Comparative Social Change
1 year full-time ; 25 places
Get In Touch
Professor Daniel Faas
+353 1 896 2701
To apply for this course please click on the link below:
Introduction: This course is offered jointly by the Department of Sociology at Trinity College Dublin and the School of Sociology at University College Dublin to develop students’ knowledge of the main currents of social change today, the social, cultural and economic forces which are driving them and the different forms they take across states. The course has a significant international dimension drawing on the rich and informative experiences of other EU member states, North America, the four Asian Tigers, plus the BRIC countries, particularly Brazil, China and India. In addition, the course provides advanced training in conceptualising, designing and conducting comparative research across countries and the role that this can play in policy development. It provides students with both the theoretical frameworks and practical research skills necessary to understand the processes and pressing issues presented by global social change. It aims to show students how everyday experience and practices are shaped by broader social and economic processes. As the programme is jointly delivered by Trinity’s Department of Sociology and the School of Sociology at UCD students benefit from a greater range of staff expertise, both in terms of teaching and research supervision, in the areas of comparative research methodologies and social change. Policy-relevant and practice-based components, such as fieldwork projects, add an extra dimension to the MSc which have been designed to contribute to the training and employability of the next generation of researchers.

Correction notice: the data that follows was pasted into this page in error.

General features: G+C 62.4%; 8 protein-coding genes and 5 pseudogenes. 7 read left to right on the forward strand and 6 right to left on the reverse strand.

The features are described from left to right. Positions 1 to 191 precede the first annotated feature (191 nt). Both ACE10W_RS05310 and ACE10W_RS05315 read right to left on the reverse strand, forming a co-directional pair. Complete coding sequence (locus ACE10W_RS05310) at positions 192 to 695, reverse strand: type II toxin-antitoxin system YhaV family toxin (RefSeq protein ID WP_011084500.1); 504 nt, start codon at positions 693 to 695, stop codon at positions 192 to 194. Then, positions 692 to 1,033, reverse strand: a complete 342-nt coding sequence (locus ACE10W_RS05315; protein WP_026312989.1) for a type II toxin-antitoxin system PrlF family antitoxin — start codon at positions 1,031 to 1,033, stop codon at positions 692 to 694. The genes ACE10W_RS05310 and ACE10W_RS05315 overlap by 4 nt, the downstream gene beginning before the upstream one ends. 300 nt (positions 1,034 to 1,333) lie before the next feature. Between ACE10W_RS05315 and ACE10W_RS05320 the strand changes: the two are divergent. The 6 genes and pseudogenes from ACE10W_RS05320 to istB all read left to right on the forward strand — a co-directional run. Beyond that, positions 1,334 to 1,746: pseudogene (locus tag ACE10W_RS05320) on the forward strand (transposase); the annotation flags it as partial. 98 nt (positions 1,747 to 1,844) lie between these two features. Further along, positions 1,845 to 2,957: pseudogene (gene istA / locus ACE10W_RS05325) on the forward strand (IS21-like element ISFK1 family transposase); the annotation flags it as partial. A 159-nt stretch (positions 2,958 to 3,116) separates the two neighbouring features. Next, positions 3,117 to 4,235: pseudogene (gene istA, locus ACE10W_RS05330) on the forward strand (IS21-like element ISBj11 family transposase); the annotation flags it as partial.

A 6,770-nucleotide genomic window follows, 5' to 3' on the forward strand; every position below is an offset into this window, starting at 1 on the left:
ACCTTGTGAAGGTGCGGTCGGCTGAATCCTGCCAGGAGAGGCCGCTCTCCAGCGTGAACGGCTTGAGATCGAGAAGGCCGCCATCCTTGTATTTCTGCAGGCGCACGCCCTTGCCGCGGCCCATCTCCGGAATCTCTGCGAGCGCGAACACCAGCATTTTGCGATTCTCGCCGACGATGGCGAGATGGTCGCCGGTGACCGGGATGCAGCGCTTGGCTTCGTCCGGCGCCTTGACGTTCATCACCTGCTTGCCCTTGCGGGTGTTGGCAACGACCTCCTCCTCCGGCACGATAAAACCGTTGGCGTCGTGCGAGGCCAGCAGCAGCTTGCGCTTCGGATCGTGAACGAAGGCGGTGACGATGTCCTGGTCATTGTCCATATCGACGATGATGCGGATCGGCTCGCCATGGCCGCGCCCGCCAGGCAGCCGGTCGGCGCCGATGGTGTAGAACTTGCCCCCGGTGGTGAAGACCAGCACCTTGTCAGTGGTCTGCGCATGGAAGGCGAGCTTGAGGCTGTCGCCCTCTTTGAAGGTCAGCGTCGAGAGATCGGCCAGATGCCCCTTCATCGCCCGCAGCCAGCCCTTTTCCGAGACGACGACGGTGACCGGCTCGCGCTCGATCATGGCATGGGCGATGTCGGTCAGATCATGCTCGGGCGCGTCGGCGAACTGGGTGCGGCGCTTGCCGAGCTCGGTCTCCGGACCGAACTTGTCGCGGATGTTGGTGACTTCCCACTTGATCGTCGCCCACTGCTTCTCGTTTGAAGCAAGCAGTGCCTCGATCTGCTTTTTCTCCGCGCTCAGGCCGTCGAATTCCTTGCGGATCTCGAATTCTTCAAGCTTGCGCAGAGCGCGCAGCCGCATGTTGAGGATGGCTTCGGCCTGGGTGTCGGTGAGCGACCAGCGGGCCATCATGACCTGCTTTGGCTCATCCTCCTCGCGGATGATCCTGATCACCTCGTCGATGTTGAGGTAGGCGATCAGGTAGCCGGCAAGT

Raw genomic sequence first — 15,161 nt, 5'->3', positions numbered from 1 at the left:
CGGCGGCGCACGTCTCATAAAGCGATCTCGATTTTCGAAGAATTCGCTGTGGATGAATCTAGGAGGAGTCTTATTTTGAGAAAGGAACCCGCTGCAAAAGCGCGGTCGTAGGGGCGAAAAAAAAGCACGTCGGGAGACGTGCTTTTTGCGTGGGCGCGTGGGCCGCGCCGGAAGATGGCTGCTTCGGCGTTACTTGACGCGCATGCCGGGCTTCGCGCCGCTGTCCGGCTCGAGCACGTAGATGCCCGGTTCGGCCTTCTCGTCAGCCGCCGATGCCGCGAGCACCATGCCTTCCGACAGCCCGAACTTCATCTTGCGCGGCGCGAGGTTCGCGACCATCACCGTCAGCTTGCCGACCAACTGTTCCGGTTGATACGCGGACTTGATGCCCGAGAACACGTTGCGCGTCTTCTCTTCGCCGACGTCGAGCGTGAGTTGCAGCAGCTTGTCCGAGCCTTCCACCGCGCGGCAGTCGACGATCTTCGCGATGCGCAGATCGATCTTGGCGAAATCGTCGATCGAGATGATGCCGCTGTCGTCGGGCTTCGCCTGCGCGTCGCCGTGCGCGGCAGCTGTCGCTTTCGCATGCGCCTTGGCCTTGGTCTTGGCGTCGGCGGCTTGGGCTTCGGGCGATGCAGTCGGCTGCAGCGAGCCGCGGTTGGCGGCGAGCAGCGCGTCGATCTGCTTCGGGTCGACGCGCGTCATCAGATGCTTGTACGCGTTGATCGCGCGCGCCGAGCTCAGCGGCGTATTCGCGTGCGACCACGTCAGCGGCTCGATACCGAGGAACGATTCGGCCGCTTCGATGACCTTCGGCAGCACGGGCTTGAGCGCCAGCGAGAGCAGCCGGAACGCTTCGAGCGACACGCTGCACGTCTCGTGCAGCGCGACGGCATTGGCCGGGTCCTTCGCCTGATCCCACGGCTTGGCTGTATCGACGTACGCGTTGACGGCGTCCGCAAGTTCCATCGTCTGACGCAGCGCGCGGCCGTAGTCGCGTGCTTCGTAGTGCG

2. Admission Requirements: Candidates should normally have achieved an upper second class honors degree (2.1) or equivalent, preferably with a social sciences component and excellent academic references. GPAs of at least 3.0 out of 4, or equivalent, will be expected from international applicants. All applicants whose first language is not English or who have not been educated through the medium of English will need to present evidence of English language competency.
3. Duration: The MSc in Comparative Social Change is a one-year full time course.
4. Course Structure: The MSc carries 90 ECTS, the Postgraduate Diploma carries 60 ECTS (exit only).
The three core modules are:
1. Globalisation and Social Change: India, China, Brazil (10 ECTS)
2. Introduction to Comparative Social Change: Concepts and Cases (10 ECTS)
3. Research Methods (10 ECTS)
The electives may vary from year to year and are worth 10 ECTS each. Students select 30 ECTS in total (at least 10 ECTS from each partner University). In 2020/21 these include:
1. The Migration Challenge: Comparative Educational Perspectives
2. Economic Globalisation and Social Change
3. Gender and Social Change in a Comparative Context
4. Comparing Healthcare Systems
5. Migration, Labour and Conflict
6. Nationalism and Social Change
7. 7. Religion in Comparative Perspective
8. Nonprofit Sector in Comparative Perspective: Politics, Regulation and Business
In addition, students will complete a dissertation not exceeding 20,000 words (30 ECTS).